When I Don't Get Enough Sleep as a Special Needs Parent


According to the Mental Health Foundation, “Sleep is as important to our health as eating, drinking and breathing.

Well, that’s just great, isn’t it? Because for some parents of children with disabilities, sleep deprivation can come with the territory.

For some, their kids will not sleep, preferring to join the “wide awake club” in the middle of the night or wake up at the crack of dawn. No, you can’t just leave them in their bedrooms to self settle or play. Maybe they “should” be tired, but they’re not.

Laura Rutherford’s son, Brody
Laura’s son, Brody.

Others have children who may require medical care throughout the night, and when they aren’t up providing it, they may be lying in bed thinking about it or the next alarm call.

Then there are some parents who just can’t switch off at night and have too much on their minds, making it impossible to fall asleep, let alone get a good night’s sleep.

It seems to me that some parents will be affected by not just one but all of the above.

Add everyday life to the mix, which, of course, can have a lot of add-ons as a special needs parent, and sometimes, well, you just need to hide in the bathroom. It’s not easy.

For me? Well, I know it could be a lot worse, and I’m grateful. However, it’s not quite ideal. Our son, Brody, tends to wake up in the middle of the night and come into our bed and then wake up again at 5 o’something. I say our bed, but to prevent further disruption to our son and baby daughter’s sleep, I currently sleep in our daughter’s room on a camp bed, and Brody frequently sleeps with Super Daddy. Yes, I’m aware this is far from “normal,” however, it’s our normal and, at the moment, it works for us. Doing what works for you is so important.

Unfortunately, it’s not so simple to stop the worries that can keep me up at night: seizures, schooling, Brody’s future, the what ifs, should haves, could haves and would haves. Sometimes I lie in bed, and my brain just won’t shut up.

I’m far from qualified to give out advice about sleep, and, to be frank, I’d feel like a fraud trying to. I’m probably sleep-deprived, too, but compared to others, I know I’m fortunate. However, I also know lack of sleep is downright draining, and boy, do I empathize.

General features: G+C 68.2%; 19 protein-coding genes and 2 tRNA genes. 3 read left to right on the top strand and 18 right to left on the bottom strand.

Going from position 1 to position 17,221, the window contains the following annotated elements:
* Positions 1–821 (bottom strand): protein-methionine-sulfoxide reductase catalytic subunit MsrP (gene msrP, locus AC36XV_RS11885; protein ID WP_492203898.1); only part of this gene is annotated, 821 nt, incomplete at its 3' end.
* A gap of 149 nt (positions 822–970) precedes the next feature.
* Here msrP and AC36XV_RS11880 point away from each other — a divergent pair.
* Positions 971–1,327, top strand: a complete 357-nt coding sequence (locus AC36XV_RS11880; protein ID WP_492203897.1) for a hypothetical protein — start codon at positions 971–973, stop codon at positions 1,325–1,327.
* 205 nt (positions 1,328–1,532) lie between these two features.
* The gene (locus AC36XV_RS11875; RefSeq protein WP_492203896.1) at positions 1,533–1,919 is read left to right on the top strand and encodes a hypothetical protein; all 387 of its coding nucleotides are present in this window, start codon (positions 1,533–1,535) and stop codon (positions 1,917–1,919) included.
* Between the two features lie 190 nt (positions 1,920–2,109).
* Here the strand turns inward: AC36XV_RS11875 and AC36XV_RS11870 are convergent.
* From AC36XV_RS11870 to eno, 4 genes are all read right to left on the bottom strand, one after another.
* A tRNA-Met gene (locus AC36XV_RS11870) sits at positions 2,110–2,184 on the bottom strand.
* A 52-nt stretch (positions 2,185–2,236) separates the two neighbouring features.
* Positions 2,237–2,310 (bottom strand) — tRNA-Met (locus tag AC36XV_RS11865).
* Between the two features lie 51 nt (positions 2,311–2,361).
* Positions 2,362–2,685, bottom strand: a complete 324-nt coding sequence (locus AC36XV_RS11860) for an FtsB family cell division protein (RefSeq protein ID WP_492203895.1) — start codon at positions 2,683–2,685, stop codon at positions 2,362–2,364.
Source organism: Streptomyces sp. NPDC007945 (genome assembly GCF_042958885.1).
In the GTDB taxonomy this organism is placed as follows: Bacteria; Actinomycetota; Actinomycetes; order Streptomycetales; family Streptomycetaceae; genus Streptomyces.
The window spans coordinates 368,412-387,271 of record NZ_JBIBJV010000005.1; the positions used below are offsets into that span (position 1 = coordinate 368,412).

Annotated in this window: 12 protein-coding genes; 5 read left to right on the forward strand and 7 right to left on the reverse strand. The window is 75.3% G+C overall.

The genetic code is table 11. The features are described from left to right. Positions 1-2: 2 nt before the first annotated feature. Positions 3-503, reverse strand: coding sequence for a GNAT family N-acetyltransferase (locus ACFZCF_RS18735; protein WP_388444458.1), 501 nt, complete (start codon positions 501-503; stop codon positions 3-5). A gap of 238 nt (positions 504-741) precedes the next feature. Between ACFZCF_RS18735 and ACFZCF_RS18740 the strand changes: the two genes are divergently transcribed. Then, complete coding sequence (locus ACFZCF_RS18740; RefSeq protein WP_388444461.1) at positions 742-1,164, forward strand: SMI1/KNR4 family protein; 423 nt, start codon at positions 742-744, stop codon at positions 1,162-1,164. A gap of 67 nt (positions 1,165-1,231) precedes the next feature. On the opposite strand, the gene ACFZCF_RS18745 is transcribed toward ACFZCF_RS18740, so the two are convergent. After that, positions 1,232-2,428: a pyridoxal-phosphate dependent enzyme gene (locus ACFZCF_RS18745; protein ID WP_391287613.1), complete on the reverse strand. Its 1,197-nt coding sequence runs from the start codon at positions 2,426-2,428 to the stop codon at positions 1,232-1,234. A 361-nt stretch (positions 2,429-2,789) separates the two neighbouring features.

Tired of being tired. Tired of pretending to be strong. Not remembering what it’s like not to feel tired.

Unfortunately, there isn’t a magic cure for many of us. The “wide awake club” has no age limit, medical care during the night doesn’t just disappear and, well, sometimes neither does the worry. It seems like no amount of sleep could cure the tiredness we feel at times.

So, from one tired parent to another, all I can offer is this: Be kind to yourself.

Don’t beat yourself up if you have PJ days, look to YouTube to entertain your child or reach for the snack cupboard, which on some days can give you brief respite. Guilt is something that comes with the territory when you’re a parent. Try and give yourself a break any way you can so you can get some rest. Even if it’s not as much as you really need.

Keep your head up, Mama, and your heart strong. I believe love conquers all things — it really can — including that tiredness.

Follow this journey on Brody, Me & GDD.

The Mighty is asking the following: What’s one thing people might not know about your experience with disability, disease or mental illness, and what would you say to teach them? If you’d like to participate, please send a blog post to [email protected] Please include a photo for the piece, a photo of yourself and 1-2 sentence bio. Check out our Submit a Story page for more about our submission guidelines.

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